Once he has proclaimed himself King of Spain, Popritschin immediately loses his sense of time. His diary entries are variously dated ‘Martober 86, Between Day and Night’, ‘No Date, The Day Had No Number’, ‘The 1st’, and, finally, ’34 February Yrae 349’ with the word February written upside-down. The next loss is his sense of place. ‘I discovered that Spain and China are one and the same country,’ he writes, from the very bottom of his mental health, ‘and it is only through ignorance that they are considered to be different kingdoms. I recommend every one to try and write Spain on a bit of paper and it will always turn out to be China.’ The final loss is the loss of freedom. Under the illusion that he is being taken to his stately residence in Madrid, Popritschin allows himself to be imprisoned in some kind of asylum. He begins to imagine that all human noses reside on the moon. He thinks the moon is in danger of falling to earth. He impels his fellow prisoners to prevent such a calamity. As his visions expand in beauty and strangeness, his actual freedom of movement is cruelly taken from him, and he ends his days in a tiny cell, with a shaved head, the ruler of a nation of one.
Popritschin’s final entry, the one dated with the upside-down February, is different in tone from all the others. He seems to have emerged from his adopted identity as King. For the first time, too, he seems to be aware of the squalor of his surroundings; aware, to be sure, that he is not in Spain and was never in Spain. He begs something or someone for escape, and beautifully envisions what that escape might look like
Give me a troika and horses swift as a whirlwind! Take your seat, my driver, ring out, my bells, fly upwards, my steeds, and bear me away from this world! Far away, far away, so that nothing can be seen, nothing. Yonder the sky whirls before me, a star sparkles in the distance; the forest floats by with dark trees and the moon… Is that my home in the distance? Is it my mother sitting before the window? Mother, save your poor son!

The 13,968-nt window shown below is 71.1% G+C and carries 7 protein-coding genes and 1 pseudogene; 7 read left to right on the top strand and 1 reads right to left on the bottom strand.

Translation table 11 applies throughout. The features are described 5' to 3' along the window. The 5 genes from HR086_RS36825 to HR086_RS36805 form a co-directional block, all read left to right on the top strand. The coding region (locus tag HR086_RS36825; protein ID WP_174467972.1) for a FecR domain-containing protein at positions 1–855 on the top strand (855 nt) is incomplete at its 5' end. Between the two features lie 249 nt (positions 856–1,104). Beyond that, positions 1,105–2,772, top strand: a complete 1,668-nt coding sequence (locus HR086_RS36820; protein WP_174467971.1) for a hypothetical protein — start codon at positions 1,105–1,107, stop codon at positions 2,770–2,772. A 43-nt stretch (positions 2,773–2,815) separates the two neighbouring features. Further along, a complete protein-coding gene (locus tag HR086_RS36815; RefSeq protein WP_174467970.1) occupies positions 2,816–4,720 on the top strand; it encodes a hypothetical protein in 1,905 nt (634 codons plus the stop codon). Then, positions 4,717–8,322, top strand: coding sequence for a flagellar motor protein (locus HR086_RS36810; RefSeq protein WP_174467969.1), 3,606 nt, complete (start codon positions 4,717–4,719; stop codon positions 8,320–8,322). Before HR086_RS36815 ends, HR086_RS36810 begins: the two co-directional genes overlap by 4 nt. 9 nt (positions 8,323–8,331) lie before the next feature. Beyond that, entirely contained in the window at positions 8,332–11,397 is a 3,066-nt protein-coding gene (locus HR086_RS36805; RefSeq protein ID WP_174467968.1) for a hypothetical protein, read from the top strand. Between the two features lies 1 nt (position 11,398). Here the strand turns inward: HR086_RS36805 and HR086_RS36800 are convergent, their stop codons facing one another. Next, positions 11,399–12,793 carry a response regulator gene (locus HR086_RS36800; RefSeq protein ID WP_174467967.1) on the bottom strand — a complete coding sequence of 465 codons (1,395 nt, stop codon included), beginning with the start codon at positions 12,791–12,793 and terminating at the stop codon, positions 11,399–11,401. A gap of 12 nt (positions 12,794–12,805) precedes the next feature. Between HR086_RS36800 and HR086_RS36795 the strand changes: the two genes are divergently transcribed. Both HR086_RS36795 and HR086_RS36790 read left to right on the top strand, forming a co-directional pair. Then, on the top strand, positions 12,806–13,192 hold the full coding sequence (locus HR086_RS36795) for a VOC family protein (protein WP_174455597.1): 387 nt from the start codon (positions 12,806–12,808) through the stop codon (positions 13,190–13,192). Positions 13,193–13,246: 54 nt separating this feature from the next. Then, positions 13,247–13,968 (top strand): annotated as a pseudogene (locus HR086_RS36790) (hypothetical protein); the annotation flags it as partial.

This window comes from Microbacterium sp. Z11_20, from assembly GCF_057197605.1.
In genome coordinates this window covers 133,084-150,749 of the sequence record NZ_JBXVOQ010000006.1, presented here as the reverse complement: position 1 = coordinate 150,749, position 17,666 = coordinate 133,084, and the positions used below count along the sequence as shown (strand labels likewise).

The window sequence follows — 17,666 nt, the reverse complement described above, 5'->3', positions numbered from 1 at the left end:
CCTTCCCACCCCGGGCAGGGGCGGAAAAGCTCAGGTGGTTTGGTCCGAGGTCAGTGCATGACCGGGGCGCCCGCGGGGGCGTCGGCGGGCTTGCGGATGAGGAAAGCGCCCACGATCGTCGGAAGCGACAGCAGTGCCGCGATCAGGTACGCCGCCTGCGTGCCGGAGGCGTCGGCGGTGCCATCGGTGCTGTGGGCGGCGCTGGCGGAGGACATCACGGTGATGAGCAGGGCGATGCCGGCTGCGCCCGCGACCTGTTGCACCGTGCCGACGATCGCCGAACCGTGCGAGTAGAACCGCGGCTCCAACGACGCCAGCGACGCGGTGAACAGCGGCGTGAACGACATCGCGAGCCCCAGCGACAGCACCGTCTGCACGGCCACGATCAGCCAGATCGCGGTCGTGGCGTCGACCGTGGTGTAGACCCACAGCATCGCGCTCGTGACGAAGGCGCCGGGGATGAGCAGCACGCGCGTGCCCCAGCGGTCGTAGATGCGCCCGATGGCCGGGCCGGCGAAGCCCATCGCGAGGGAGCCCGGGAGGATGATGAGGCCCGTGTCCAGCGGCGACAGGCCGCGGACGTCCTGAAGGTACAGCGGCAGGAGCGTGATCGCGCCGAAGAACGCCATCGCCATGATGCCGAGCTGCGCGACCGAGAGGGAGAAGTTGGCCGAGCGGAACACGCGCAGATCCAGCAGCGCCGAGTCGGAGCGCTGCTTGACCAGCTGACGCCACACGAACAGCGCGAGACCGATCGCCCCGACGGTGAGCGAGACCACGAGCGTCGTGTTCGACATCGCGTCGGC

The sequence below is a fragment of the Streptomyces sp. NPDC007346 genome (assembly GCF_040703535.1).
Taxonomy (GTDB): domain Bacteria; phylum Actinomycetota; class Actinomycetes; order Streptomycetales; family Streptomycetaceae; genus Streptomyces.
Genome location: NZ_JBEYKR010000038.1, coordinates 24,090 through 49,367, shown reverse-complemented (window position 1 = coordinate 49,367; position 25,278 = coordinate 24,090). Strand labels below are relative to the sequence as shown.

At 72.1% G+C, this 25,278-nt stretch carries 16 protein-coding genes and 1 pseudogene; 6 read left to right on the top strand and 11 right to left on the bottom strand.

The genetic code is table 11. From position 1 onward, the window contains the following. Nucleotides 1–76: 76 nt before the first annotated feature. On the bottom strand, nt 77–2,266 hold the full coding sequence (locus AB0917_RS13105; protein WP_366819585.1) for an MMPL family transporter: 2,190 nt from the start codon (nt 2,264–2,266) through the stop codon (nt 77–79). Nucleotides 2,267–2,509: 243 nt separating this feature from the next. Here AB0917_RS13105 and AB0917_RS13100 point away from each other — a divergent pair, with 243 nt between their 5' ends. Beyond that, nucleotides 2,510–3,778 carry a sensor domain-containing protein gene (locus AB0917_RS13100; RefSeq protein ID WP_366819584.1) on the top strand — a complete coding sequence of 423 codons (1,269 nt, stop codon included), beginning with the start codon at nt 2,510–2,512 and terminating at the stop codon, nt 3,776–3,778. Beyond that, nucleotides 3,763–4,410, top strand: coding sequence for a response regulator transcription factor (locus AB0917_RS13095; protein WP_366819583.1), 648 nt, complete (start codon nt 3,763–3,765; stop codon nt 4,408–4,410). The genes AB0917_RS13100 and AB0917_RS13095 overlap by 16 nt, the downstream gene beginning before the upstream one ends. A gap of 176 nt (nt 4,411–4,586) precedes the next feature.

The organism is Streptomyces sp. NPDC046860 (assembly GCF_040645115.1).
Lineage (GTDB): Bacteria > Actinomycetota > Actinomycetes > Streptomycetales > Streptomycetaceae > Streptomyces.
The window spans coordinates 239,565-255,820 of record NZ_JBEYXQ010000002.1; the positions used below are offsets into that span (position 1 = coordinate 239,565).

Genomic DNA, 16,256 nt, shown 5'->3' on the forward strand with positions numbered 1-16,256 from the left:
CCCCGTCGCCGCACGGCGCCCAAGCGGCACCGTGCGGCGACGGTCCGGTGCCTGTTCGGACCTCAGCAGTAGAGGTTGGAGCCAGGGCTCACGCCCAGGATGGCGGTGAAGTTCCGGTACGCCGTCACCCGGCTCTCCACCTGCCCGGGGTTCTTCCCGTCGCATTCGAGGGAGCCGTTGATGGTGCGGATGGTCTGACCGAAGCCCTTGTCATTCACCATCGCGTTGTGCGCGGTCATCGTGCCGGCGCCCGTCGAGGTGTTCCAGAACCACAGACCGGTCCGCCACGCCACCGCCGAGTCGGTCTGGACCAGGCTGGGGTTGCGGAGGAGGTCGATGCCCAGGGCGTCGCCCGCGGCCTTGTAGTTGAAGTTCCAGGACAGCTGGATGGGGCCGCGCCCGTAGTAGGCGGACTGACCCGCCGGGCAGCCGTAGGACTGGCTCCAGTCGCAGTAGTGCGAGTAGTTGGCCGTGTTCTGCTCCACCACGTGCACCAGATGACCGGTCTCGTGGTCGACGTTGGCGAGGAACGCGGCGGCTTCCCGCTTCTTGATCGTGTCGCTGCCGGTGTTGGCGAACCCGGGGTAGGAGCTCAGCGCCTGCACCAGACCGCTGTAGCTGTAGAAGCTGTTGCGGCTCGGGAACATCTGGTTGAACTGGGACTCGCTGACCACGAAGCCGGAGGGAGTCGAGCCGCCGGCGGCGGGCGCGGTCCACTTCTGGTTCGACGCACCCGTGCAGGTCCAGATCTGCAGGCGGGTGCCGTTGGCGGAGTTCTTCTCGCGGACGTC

The quick succession of images – the troika, the whirlwind, the upward flight, his home, his mother – seems to signal a breaking free from madness, or at least an acknowledgment of his condition. It has the breathless timbre of an oncoming epiphany. In a sense, it is an epiphany. Popritschin accepts his ruined mind, accepts his place as an outsider, an outcast (rather than a king, or indeed even a ‘gentleman by birth’), and accepts, at last, that ‘there is nowhere in the world for him.’ A more conventional writer than Gogol might have concluded the story here, with its mingled note of despair and redemptive hope, but neither ‘epiphany’ nor ‘redemption’ were ideas that Gogol treasured, and so he adds one last devastating line to his story: ‘And do you know that the King of France has a boil just under his nose?’
For Popritschin, insanity is the norm. The breaking free was temporary, a gasp of lucid air before his return to drowning. Gogol’s final triumph is his ability to pull some genuine pain and tenderness out of the story’s relentless chaos, without anything resembling aesthetic coercion. The reader can only suppose that Popritschin is gazing into a fresh blizzard of obsessions and hallucinations, either identical or nearly identical (kings, noses, facial distortions) to those that have consumed him before. This may be volitional; it may not. Perhaps, in the end, madness has its consolations. Nabokov thought so. ‘This world,’ he wrote, in a lecture on another of Gogol’s miniature masterpieces, ‘excludes everything that might destroy it, so that any improvement, any struggle, any moral purpose or endeavour, are as utterly impossible as changing the course of a star.’